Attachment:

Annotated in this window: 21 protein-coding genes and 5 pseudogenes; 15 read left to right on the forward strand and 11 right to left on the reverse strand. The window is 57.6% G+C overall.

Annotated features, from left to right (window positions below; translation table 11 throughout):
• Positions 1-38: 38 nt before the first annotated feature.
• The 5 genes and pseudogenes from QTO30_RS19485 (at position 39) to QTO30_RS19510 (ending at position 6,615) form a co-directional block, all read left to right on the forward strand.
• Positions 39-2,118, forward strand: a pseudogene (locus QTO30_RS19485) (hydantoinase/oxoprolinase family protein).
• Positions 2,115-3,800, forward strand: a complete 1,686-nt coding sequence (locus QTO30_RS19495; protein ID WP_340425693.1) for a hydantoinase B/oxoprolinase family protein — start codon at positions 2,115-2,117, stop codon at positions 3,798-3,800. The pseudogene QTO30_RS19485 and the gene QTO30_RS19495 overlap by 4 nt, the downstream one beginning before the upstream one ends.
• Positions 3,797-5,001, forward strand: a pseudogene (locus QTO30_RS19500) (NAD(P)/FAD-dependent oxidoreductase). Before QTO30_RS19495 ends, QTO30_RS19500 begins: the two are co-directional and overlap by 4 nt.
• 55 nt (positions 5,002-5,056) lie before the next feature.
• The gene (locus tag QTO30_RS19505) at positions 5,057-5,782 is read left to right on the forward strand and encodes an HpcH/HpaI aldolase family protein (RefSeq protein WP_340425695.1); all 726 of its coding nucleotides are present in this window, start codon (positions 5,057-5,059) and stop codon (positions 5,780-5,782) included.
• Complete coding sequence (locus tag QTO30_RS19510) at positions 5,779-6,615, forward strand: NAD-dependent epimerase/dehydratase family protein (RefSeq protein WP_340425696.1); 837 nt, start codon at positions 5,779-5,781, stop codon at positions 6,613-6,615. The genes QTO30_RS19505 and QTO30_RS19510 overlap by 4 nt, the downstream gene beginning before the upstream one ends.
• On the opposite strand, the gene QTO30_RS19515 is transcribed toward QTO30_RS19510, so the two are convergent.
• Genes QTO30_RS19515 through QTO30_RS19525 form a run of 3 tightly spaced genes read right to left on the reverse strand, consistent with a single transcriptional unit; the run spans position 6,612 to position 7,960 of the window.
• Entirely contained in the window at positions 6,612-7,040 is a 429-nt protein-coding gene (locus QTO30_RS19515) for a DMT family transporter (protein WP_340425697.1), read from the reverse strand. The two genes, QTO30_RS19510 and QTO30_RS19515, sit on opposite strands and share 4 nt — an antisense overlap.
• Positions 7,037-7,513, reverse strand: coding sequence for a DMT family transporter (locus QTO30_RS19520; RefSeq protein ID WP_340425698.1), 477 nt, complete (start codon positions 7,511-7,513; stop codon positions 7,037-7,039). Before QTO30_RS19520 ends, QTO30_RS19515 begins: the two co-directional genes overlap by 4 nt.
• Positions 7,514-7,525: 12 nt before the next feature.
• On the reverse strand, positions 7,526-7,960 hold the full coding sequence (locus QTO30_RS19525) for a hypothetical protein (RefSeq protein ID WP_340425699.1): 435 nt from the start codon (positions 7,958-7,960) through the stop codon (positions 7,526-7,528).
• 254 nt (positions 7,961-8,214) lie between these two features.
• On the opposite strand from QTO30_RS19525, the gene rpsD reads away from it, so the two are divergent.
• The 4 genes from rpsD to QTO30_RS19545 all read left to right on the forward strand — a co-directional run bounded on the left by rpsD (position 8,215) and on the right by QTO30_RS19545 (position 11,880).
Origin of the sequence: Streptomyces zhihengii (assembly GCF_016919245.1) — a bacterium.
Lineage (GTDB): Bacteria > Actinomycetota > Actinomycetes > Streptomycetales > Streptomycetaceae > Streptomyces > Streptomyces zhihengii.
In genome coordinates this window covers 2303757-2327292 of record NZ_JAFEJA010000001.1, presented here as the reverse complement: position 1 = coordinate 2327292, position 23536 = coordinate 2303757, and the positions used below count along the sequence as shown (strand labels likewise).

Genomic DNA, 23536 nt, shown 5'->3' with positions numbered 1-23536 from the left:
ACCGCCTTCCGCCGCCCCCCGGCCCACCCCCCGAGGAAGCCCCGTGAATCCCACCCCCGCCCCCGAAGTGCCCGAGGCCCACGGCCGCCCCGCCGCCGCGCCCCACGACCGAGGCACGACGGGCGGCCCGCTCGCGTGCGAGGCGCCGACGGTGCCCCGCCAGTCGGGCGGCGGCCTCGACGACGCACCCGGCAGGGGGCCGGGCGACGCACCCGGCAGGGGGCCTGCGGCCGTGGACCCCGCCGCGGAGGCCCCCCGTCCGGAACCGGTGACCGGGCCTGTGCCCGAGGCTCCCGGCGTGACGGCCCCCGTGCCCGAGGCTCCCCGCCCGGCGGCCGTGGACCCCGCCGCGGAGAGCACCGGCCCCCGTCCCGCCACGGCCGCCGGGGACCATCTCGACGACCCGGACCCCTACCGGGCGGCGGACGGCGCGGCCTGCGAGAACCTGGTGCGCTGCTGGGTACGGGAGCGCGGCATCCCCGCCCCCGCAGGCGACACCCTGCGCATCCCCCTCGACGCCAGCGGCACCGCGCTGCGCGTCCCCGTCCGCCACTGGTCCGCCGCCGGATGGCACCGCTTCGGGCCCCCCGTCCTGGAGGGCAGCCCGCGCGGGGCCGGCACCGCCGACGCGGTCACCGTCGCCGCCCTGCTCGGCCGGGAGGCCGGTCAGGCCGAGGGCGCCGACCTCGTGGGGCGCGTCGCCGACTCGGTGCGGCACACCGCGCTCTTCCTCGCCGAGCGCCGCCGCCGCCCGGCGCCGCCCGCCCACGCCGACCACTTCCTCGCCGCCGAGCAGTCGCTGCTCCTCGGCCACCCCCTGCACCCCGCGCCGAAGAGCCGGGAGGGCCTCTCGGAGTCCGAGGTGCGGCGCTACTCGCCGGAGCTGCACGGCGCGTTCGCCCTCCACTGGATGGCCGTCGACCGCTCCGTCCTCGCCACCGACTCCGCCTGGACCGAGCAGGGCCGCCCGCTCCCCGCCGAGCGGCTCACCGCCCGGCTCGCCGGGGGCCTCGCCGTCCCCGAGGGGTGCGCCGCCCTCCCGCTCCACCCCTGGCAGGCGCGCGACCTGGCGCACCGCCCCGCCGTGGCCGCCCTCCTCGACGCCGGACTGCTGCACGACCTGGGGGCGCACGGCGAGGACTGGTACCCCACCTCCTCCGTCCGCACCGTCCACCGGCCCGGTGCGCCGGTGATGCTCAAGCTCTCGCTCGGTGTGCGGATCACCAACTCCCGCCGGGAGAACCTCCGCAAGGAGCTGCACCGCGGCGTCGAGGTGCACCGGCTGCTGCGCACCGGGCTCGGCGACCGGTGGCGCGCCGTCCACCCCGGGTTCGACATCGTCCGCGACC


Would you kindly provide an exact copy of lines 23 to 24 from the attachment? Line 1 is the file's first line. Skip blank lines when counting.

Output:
Genomic DNA, 23536 nt, shown 5'->3' with positions numbered 1-23536 from the left:
ACCGCCTTCCGCCGCCCCCCGGCCCACCCCCCGAGGAAGCCCCGTGAATCCCACCCCCGCCCCCGAAGTGCCCGAGGCCCACGGCCGCCCCGCCGCCGCGCCCCACGACCGAGGCACGACGGGCGGCCCGCTCGCGTGCGAGGCGCCGACGGTGCCCCGCCAGTCGGGCGGCGGCCTCGACGACGCACCCGGCAGGGGGCCGGGCGACGCACCCGGCAGGGGGCCTGCGGCCGTGGACCCCGCCGCGGAGGCCCCCCGTCCGGAACCGGTGACCGGGCCTGTGCCCGAGGCTCCCGGCGTGACGGCCCCCGTGCCCGAGGCTCCCCGCCCGGCGGCCGTGGACCCCGCCGCGGAGAGCACCGGCCCCCGTCCCGCCACGGCCGCCGGGGACCATCTCGACGACCCGGACCCCTACCGGGCGGCGGACGGCGCGGCCTGCGAGAACCTGGTGCGCTGCTGGGTACGGGAGCGCGGCATCCCCGCCCCCGCAGGCGACACCCTGCGCATCCCCCTCGACGCCAGCGGCACCGCGCTGCGCGTCCCCGTCCGCCACTGGTCCGCCGCCGGATGGCACCGCTTCGGGCCCCCCGTCCTGGAGGGCAGCCCGCGCGGGGCCGGCACCGCCGACGCGGTCACCGTCGCCGCCCTGCTCGGCCGGGAGGCCGGTCAGGCCGAGGGCGCCGACCTCGTGGGGCGCGTCGCCGACTCGGTGCGGCACACCGCGCTCTTCCTCGCCGAGCGCCGCCGCCGCCCGGCGCCGCCCGCCCACGCCGACCACTTCCTCGCCGCCGAGCAGTCGCTGCTCCTCGGCCACCCCCTGCACCCCGCGCCGAAGAGCCGGGAGGGCCTCTCGGAGTCCGAGGTGCGGCGCTACTCGCCGGAGCTGCACGGCGCGTTCGCCCTCCACTGGATGGCCGTCGACCGCTCCGTCCTCGCCACCGACTCCGCCTGGACCGAGCAGGGCCGCCCGCTCCCCGCCGAGCGGCTCACCGCCCGGCTCGCCGGGGGCCTCGCCGTCCCCGAGGGGTGCGCCGCCCTCCCGCTCCACCCCTGGCAGGCGCGCGACCTGGCGCACCGCCCCGCCGTGGCCGCCCTCCTCGACGCCGGACTGCTGCACGACCTGGGGGCGCACGGCGAGGACTGGTACCCCACCTCCTCCGTCCGCACCGTCCACCGGCCCGGTGCGCCGGTGATGCTCAAGCTCTCGCTCGGTGTGCGGATCACCAACTCCCGCCGGGAGAACCTCCGCAAGGAGCTGCACCGCGGCGTCGAGGTGCACCGGCTGCTGCGCACCGGGCTCGGCGACCGGTGGCGCGCCGTCCACCCCGGGTTCGACATCGTCCGCGACC